[Note: this originally appeared in a Facebook Note published on April 18, 2012 visible only to my friends. The vagueness is purposeful as this entire piece was written based on observing the experiences of family and friends as they went through divorce. I am publishing this after the encouragement of many]
When you get married you don’t see an end. You both see someone that you can love forever. That dream is everything. They are someone that captures every part of your identity in their own existence. They feel the same way. This person is someone you want to grow old loving, dying with a life that specifically includes you both. You both just want to be partners in life, ready to stand up against everything time throws at you. Ready to prove your commitments and adaptability in order to preserve the most important relationship in your lives.
But then, whether it be 5 years, 15 years, or 40 years later, something changes. Sometimes it’s a gentle mutual conclusion that for your future happinesses, and the committed love you have for eachother, the love that only wishes to see you both happy and fall in love again. In a world where marriage = monogamy, you set each other free. You try to remain friends, and you might succeed. You might drift apart, with the occasional post card or holiday party coincidental meeting. You might spend time later, a few years, or 20 years, recalling the wonderful times you had and sharing your new lives that brought you happiness — the lives you released each other to have.
Sometimes, it’s not gentle at all. It’s a terminal disease that doesn’t show symptoms until it’s already too late. It’s the break down of communication, or worse, the impact of communication that was never there. So the little things, a forgotten phone call to let you know they’re going to be home late, you being too tired all the time from your career (your life’s dream and passion), underlying tensions and insecurities about religion, politics, finance, and success occasionally break through the surface in your day to day lives, pile up; build pressure. This cancer just keeps growing, and if it’s not caught soon enough it metastasizes and starts to kill you. Even if it’s caught soon enough, the treatment may not work. Marital counseling, renewals of vows, couples support groups, dedicated nights to each other, 3 nice things a day for your spouse suggestions, self-help section marital guidebooks — the treatment can still fail.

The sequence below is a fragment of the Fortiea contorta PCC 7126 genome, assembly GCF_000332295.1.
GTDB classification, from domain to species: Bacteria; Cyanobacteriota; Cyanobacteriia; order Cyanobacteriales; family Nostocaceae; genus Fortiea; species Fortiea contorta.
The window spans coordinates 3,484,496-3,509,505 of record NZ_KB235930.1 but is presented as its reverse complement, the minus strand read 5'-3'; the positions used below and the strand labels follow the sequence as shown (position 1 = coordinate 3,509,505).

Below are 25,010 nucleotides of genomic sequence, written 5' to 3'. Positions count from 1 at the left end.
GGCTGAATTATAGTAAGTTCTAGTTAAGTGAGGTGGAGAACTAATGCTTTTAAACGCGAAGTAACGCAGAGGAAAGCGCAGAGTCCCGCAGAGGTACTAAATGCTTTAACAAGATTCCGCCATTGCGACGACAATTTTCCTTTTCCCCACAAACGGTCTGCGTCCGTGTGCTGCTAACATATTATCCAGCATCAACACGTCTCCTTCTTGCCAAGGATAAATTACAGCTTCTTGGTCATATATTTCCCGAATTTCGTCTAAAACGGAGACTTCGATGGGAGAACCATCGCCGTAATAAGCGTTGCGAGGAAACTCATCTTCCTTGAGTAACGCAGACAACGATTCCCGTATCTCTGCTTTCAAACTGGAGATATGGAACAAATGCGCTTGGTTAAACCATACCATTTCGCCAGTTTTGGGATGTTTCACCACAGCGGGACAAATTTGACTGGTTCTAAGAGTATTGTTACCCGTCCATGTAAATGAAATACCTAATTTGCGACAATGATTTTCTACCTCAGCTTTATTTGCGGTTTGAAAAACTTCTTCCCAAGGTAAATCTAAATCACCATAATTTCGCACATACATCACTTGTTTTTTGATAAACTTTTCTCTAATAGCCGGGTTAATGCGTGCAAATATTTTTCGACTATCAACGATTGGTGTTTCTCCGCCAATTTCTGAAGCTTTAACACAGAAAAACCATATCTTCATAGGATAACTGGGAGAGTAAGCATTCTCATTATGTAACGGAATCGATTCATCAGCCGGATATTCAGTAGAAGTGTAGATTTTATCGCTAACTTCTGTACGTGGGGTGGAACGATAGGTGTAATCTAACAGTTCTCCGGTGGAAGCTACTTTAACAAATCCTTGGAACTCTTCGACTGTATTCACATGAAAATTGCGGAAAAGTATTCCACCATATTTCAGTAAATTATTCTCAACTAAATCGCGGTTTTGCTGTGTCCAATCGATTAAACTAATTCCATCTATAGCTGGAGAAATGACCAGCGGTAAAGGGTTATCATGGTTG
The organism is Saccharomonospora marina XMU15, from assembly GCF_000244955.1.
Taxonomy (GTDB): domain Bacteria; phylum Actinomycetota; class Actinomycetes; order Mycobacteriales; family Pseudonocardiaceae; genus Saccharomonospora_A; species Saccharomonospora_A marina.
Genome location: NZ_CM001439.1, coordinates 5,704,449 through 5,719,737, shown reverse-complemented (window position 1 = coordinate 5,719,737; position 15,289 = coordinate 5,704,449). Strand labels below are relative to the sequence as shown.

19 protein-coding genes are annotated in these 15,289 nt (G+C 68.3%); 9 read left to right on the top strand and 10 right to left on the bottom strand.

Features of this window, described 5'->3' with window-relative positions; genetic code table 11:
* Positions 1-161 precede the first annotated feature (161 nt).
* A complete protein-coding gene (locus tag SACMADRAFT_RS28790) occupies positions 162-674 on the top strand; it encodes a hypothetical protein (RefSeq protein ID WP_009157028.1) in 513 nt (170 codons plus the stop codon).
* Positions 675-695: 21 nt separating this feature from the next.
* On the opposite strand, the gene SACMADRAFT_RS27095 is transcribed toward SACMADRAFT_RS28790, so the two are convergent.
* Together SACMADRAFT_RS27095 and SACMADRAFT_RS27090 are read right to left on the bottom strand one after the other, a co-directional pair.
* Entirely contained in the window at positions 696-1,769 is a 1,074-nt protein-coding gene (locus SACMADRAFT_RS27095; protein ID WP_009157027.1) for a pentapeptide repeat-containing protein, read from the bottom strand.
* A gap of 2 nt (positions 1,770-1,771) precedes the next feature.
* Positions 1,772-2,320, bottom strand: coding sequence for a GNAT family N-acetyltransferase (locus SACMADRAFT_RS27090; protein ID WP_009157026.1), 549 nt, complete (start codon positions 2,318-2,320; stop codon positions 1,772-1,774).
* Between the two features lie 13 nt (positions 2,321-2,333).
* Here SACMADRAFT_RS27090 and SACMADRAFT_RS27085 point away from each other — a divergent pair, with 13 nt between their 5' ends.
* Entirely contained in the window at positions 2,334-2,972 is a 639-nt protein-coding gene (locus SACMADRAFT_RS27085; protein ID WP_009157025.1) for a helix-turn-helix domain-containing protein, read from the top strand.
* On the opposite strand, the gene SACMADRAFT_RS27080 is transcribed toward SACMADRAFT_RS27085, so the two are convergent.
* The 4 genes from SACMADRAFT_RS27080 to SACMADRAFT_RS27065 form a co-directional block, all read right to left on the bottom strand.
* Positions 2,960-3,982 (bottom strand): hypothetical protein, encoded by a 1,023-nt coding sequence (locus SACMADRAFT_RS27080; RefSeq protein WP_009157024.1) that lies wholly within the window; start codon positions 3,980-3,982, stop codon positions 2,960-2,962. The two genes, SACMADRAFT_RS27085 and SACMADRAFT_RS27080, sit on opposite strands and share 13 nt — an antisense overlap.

Or worse yet — it seems like it’s working to you both. You’ve convinced yourself that it’s working. Everyone around you is convinced that it’s working. You are convinced that it’s working. And instead, in complete denial, you’re destroying yourself inside because it’s not working and a small, aching, growing, toxic part of you knows it. This person, this relationship, your love, is part of your identity and this existence on which your whole future has been planned, is killing you. You have a choice between two forms of death. The death of your life happiness, or the death of your old self, your identity, your relationship. You have to sacrifice something.
You have one life to live and one shot at happiness. You’ve both tried until you couldn’t anymore. You’re tired, worn down, wounded by your own defeat, and now you’re about to deliver that final blow that will destroy you both from the inside out.
It’s sudden, but it isn’t. You have that phone call; have that conversation over dinner; on the couch; in the bedroom; in the back yard; at your parents’ house. The conversation that sits in your stomach like molten lead or freshly mixed cement — you can’t decide. You both speak calmly. Your mind screams violently. You both knew, some small part knew.
You cry. They cry. Your parents cry. Your siblings cry. Your friends cry. Your in-laws cry. Your children cry. Massive collective wounds open and it feels like everyone is being swallowed whole. The world is out of control and things are happening so fast, but are taking so long. You lash out and blame them while they lash out and blame you right back. You’re filled with unfathomable pain as your life, your identity, your life commitment, collapses beneath you.